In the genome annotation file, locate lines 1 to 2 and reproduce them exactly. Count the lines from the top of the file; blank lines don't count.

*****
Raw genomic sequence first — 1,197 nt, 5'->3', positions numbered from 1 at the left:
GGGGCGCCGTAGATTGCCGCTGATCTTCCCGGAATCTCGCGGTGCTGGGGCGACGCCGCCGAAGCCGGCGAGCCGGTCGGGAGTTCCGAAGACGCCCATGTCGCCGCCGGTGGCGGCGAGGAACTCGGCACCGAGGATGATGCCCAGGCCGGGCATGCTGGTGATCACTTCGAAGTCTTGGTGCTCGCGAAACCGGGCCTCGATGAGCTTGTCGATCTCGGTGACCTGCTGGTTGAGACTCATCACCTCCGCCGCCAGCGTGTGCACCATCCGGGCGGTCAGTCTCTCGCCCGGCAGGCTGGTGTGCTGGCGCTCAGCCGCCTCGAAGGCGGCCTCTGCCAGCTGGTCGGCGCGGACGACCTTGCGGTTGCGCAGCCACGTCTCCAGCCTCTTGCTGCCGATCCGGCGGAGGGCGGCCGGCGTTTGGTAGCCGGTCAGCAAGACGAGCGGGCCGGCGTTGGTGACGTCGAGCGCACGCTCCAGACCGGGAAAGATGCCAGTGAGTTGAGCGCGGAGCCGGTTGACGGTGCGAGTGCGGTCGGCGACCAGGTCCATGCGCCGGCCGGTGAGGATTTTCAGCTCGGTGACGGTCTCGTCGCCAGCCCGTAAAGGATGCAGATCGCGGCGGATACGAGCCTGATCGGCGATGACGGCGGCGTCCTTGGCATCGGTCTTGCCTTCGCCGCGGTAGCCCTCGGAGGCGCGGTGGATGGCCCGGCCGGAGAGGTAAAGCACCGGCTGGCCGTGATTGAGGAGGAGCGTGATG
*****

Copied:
Raw genomic sequence first — 1,197 nt, 5'->3', positions numbered from 1 at the left:
GGGGCGCCGTAGATTGCCGCTGATCTTCCCGGAATCTCGCGGTGCTGGGGCGACGCCGCCGAAGCCGGCGAGCCGGTCGGGAGTTCCGAAGACGCCCATGTCGCCGCCGGTGGCGGCGAGGAACTCGGCACCGAGGATGATGCCCAGGCCGGGCATGCTGGTGATCACTTCGAAGTCTTGGTGCTCGCGAAACCGGGCCTCGATGAGCTTGTCGATCTCGGTGACCTGCTGGTTGAGACTCATCACCTCCGCCGCCAGCGTGTGCACCATCCGGGCGGTCAGTCTCTCGCCCGGCAGGCTGGTGTGCTGGCGCTCAGCCGCCTCGAAGGCGGCCTCTGCCAGCTGGTCGGCGCGGACGACCTTGCGGTTGCGCAGCCACGTCTCCAGCCTCTTGCTGCCGATCCGGCGGAGGGCGGCCGGCGTTTGGTAGCCGGTCAGCAAGACGAGCGGGCCGGCGTTGGTGACGTCGAGCGCACGCTCCAGACCGGGAAAGATGCCAGTGAGTTGAGCGCGGAGCCGGTTGACGGTGCGAGTGCGGTCGGCGACCAGGTCCATGCGCCGGCCGGTGAGGATTTTCAGCTCGGTGACGGTCTCGTCGCCAGCCCGTAAAGGATGCAGATCGCGGCGGATACGAGCCTGATCGGCGATGACGGCGGCGTCCTTGGCATCGGTCTTGCCTTCGCCGCGGTAGCCCTCGGAGGCGCGGTGGATGGCCCGGCCGGAGAGGTAAAGCACCGGCTGGCCGTGATTGAGGAGGAGCGTGATG